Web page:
Experiment-Based Model for the Chemical Interactions between Geothermal Rocks, Supercritical Carbon Dioxide and Water Geothermal Project

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Last modified on July 22, 2011.

Project Title Experiment-Based Model for the Chemical Interactions between Geothermal Rocks, Supercritical Carbon Dioxide and Water
Project Type / Topic 1 Recovery Act: Enhanced Geothermal Systems Component Research and Development/Analysis
Project Type / Topic 2 Supercritical Carbon Dioxide / Reservoir Rock Chemical Interactions
Project Description The geochemical model will be developed on a foundation of both theory and measurements of chemical and physical interactions between minerals, rocks, scCO2 and water. An experimentally validated reservoir modeling capability is critically important for the evaluation of the scCO2-EGS concept, the adoption of which could significantly enhance energy production in the USA.

Flow-through experiments will be performed using different mixtures of CO2 and aqueous fluids, with a focus on the critical steps of a reservoir transition from water to scCO2.

This experimentation will address a number of issues that are not accessible through batch experiments, including rock-fluid interactions with chemical and temperature gradients, impacts of porosity and permeability changes due to in-situ mineral transformations, and rate of water removal by anhydrous scCO2.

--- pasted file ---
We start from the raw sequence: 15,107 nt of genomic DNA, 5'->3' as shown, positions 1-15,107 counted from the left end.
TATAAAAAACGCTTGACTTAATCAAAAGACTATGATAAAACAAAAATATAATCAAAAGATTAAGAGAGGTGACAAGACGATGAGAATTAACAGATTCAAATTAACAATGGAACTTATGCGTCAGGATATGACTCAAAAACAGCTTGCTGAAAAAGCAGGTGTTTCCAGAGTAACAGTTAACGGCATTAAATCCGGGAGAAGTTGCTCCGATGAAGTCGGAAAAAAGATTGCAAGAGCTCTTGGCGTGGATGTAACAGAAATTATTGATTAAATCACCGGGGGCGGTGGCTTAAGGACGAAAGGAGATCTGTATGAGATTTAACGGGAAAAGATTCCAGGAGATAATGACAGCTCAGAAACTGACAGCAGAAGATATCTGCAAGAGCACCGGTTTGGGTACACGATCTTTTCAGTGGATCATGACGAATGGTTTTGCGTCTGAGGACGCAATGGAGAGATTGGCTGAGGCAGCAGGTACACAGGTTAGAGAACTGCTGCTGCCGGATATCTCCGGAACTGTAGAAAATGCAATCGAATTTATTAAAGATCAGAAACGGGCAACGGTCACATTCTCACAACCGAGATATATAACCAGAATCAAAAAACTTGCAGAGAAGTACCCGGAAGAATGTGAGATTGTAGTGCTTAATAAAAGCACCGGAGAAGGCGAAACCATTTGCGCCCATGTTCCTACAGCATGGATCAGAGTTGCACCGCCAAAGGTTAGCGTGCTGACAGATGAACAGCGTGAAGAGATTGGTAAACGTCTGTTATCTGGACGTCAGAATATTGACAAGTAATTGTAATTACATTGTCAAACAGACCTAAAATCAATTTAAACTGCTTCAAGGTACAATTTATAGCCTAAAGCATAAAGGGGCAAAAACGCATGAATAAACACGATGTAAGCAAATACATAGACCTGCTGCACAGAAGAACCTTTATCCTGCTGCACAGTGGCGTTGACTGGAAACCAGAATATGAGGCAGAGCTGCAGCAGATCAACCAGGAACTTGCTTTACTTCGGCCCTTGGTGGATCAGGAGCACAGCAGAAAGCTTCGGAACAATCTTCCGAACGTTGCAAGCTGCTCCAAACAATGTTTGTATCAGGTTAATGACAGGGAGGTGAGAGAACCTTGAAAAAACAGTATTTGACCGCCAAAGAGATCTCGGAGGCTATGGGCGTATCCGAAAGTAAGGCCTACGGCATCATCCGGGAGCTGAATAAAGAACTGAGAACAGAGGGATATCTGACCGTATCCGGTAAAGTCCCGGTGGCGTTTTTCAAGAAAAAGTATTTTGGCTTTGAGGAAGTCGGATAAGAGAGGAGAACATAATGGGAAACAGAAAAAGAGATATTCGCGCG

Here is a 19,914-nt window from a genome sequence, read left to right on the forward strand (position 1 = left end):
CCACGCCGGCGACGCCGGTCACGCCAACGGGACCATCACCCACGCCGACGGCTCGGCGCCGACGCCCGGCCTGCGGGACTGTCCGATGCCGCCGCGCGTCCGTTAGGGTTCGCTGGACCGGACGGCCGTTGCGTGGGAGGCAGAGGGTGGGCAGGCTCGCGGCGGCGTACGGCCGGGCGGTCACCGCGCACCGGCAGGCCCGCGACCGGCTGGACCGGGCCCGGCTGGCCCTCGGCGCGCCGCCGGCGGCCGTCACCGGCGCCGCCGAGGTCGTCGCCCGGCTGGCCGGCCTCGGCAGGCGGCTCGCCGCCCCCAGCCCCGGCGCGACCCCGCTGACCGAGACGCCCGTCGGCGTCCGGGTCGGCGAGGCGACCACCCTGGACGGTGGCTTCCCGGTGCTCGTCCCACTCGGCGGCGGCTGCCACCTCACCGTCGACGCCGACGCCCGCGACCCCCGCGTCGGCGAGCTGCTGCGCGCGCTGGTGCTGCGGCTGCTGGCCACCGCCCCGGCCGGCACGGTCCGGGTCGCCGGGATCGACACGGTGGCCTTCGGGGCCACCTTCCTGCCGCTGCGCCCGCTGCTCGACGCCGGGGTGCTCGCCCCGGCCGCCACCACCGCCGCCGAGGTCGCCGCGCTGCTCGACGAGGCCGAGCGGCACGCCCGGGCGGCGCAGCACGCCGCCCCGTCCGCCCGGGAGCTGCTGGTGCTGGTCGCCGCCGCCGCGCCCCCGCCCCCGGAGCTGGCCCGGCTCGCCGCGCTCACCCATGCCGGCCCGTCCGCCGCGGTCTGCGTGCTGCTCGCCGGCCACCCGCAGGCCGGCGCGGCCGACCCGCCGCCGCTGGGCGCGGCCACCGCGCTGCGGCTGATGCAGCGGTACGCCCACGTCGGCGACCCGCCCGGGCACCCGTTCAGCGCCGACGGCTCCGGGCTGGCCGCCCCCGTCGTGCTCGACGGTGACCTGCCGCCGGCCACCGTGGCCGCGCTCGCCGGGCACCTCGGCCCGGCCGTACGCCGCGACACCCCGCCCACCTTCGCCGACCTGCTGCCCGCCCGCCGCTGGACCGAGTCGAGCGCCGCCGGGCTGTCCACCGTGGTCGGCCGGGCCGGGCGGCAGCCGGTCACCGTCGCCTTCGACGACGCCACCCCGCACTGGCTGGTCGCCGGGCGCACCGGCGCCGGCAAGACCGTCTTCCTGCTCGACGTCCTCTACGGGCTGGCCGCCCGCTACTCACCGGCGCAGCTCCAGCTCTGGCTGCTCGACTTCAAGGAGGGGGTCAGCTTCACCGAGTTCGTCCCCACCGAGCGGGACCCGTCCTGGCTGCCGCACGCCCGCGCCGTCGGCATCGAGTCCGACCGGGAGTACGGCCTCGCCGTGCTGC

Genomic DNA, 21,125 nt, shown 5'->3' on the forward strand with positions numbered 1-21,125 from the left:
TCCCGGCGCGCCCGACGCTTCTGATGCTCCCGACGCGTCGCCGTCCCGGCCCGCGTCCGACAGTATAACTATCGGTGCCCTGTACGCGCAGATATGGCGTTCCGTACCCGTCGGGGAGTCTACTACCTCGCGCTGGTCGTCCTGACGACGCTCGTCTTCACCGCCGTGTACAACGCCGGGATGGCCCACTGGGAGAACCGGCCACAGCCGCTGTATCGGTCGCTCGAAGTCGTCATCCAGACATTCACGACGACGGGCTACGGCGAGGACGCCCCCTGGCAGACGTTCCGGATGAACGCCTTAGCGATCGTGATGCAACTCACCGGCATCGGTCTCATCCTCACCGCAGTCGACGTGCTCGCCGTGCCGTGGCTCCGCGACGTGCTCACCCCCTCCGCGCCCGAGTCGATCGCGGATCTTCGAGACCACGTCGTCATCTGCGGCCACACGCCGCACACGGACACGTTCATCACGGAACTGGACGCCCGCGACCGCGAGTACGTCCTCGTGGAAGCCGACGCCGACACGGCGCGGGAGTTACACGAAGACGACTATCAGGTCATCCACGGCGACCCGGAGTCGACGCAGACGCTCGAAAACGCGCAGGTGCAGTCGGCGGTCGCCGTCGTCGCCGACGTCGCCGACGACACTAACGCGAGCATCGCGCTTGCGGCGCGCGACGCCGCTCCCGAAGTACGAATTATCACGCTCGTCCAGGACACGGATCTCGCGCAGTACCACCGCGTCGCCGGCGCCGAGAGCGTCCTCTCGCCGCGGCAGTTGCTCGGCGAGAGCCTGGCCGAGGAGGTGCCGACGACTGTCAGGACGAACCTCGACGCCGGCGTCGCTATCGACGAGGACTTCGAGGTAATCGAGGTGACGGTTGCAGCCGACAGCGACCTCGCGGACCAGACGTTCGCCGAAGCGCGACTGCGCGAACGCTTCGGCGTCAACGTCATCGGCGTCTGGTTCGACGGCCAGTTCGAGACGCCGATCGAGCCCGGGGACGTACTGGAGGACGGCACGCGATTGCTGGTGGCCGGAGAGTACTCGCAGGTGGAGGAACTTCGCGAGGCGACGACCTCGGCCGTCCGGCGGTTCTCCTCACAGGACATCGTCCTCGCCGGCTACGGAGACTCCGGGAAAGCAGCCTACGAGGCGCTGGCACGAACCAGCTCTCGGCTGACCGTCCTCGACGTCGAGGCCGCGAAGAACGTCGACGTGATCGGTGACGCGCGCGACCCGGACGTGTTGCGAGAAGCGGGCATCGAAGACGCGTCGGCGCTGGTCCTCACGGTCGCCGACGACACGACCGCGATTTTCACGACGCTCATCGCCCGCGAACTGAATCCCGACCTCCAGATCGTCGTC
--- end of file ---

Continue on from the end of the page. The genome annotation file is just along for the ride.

State California
Objectives Develop a new geochemical model capable of simulating an EGS-CO2 reservoir both during the transition from water to supercritical carbon dioxide (scCO2).
Awardees (Company / Institution) Symyx Technologies, Inc.
Awardee Website http://www.symyx.com/
Partner 1 Lawrence Berkeley National Laboratory

Funding Opportunity Announcement DE-FOA-0000075
DOE Funding Level (total award amount) $3,000,000.00
Awardee Cost Share $1,004,705.00
Total Project Cost $4,004,705.00

Principal Investigator(s) Miroslav Petro, Symyx Technologies, Inc.
Other Principal Investigators Thomas McWaid, Symyx Technologies, Inc; Karsten Pruess, Lawrence Berkeley National Laboratory; Tianfu Xu, Lawrence Berkeley National Laboratory; and Patrick Dobson, Lawrence Berkeley National Laboratory.
Targets / Milestones - Determine the chemical interactions between relevant minerals and EGS-CO2 reservoir fluids under a variety of conditions.

- Characterize how the combination of chemical interactions, fluid flow and temperature distribution influence an EGS-CO2 system’s transition from water to scCO2, and the reservoir’s long-term flow dynamics and related power-generating performance.
- Provide crucial data for testing and refining existing geochemical models. Objective 2 will be achieved in Phases 2 and 3 of the proposed program, through development and use of a novel Rock-Fluid Dynamic Measurement System (RFDMS), respectively.

Location of Project Sunnyvale, CA

Impacts If successful, the simulation capabilities developed will help determine if CO2 can be used as a heat mining fluid for Enhanced Geothermal Systems.
Funding Source American Recovery and Reinvestment Act of 2009
References EERE Geothermal Technologies Programs[1]


  1. EERE Geothermal Technologies Programs